"It's the second time he's been in the big leagues with us,'' said Farrell. "When the opportunity presents, you take it and run with it. I felt last year, he pitched effectively. He pitched very good at times. There were a couple of starts where he didn't have his best stuff, but he found his way into the sixth or into the seventh inning. That was (what we were hoping for) last year. OK, he's battling but he's finding a way to get through it.

"As far as his opportunity, I'm sure he'll back to us at some point.''

Asked if the Red Sox had expected more from Owens, Farrell didn't mince words.

"Based on what he showed at this level last year, yes,'' said Farrell.

Owens was replaced on the roster by Sean O'Sullivan, who was with the club here Friday afternoon and in the bullpen, at least temporarily.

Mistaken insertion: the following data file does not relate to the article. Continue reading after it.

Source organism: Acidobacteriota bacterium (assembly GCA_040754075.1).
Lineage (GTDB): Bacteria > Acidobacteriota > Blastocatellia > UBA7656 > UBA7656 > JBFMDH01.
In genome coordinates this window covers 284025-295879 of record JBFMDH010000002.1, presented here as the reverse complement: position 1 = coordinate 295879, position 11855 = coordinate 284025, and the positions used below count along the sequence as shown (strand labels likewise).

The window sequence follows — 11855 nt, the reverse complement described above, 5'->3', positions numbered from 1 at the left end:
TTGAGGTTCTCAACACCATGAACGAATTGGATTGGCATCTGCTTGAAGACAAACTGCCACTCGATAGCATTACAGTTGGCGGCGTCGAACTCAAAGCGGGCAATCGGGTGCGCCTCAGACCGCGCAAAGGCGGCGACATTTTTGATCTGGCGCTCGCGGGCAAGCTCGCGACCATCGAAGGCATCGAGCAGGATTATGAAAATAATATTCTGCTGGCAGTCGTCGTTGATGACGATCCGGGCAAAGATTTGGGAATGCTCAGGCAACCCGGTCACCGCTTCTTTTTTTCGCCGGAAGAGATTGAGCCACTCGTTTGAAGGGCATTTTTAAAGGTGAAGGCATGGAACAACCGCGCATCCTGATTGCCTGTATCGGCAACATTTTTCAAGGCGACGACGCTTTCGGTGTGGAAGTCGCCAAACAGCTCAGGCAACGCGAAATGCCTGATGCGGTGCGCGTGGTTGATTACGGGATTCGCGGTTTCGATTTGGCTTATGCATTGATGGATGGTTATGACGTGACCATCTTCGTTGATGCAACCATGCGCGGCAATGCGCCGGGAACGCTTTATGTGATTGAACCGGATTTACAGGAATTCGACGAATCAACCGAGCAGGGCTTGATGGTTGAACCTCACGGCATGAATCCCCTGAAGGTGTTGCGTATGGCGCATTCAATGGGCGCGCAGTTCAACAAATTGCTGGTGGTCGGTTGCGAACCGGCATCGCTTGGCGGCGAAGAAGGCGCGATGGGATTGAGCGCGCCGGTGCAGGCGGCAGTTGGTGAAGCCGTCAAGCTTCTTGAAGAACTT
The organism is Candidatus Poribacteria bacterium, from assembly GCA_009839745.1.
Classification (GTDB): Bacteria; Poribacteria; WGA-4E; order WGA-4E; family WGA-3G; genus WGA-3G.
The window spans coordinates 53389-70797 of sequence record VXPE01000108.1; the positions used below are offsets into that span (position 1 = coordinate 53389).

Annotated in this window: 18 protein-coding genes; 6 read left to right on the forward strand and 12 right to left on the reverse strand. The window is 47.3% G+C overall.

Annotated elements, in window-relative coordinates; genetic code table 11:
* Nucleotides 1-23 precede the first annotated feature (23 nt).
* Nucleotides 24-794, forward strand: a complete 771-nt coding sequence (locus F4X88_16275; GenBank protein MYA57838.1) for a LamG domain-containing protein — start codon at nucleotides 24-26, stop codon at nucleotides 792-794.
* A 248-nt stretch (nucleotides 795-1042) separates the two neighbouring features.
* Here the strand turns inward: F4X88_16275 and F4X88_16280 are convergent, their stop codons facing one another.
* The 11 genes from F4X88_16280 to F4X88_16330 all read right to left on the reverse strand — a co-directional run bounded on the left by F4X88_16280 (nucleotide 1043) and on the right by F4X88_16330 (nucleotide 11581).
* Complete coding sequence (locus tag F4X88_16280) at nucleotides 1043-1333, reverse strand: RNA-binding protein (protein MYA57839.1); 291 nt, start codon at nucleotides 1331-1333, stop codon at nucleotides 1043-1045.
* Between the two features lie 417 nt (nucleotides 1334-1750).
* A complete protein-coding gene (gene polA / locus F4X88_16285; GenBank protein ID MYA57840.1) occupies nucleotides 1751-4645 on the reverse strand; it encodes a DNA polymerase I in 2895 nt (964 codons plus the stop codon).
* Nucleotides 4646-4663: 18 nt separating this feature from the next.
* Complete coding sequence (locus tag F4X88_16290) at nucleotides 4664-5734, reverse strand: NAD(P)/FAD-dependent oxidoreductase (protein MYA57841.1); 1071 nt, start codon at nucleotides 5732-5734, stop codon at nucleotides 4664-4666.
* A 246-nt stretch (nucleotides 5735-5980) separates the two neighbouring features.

He could take Owens's spot in the rotation Tuesday.

"He's a candidates, yes,'' said Farrell.

O'Sullivan is with his fifth different organization, having pitched with the Angels, Royals, Padres and Phillies.

He signed with the Red Sox last winter as a free agent, in part attracted by the presence of pitching coordinator Brian Bannister, a one-time teammate of O'Sullivan with the Royals. Bannister has taken an innovative, analytical approach to pitching and has already helped O'Sullivan.

"When he was in (spring training) camp,'' said Farrell, "he showed more arm strength than anticipated. The strike-throwing has been above-average for him. A veteran guy who's pitched at this level for extended outings. We felt like that dependability and durability were also a factor in getting him here.''

Farrell credited an improved cutter and "more consistent location down in the strike one,'' accounting for O'Sullivan's improved results at Triple A.

O'Sullivan wasn't on the 40-man roster until Friday, when he was added. The Sox shifted third baseman Pablo Sandoval to the 60-day DL to make room.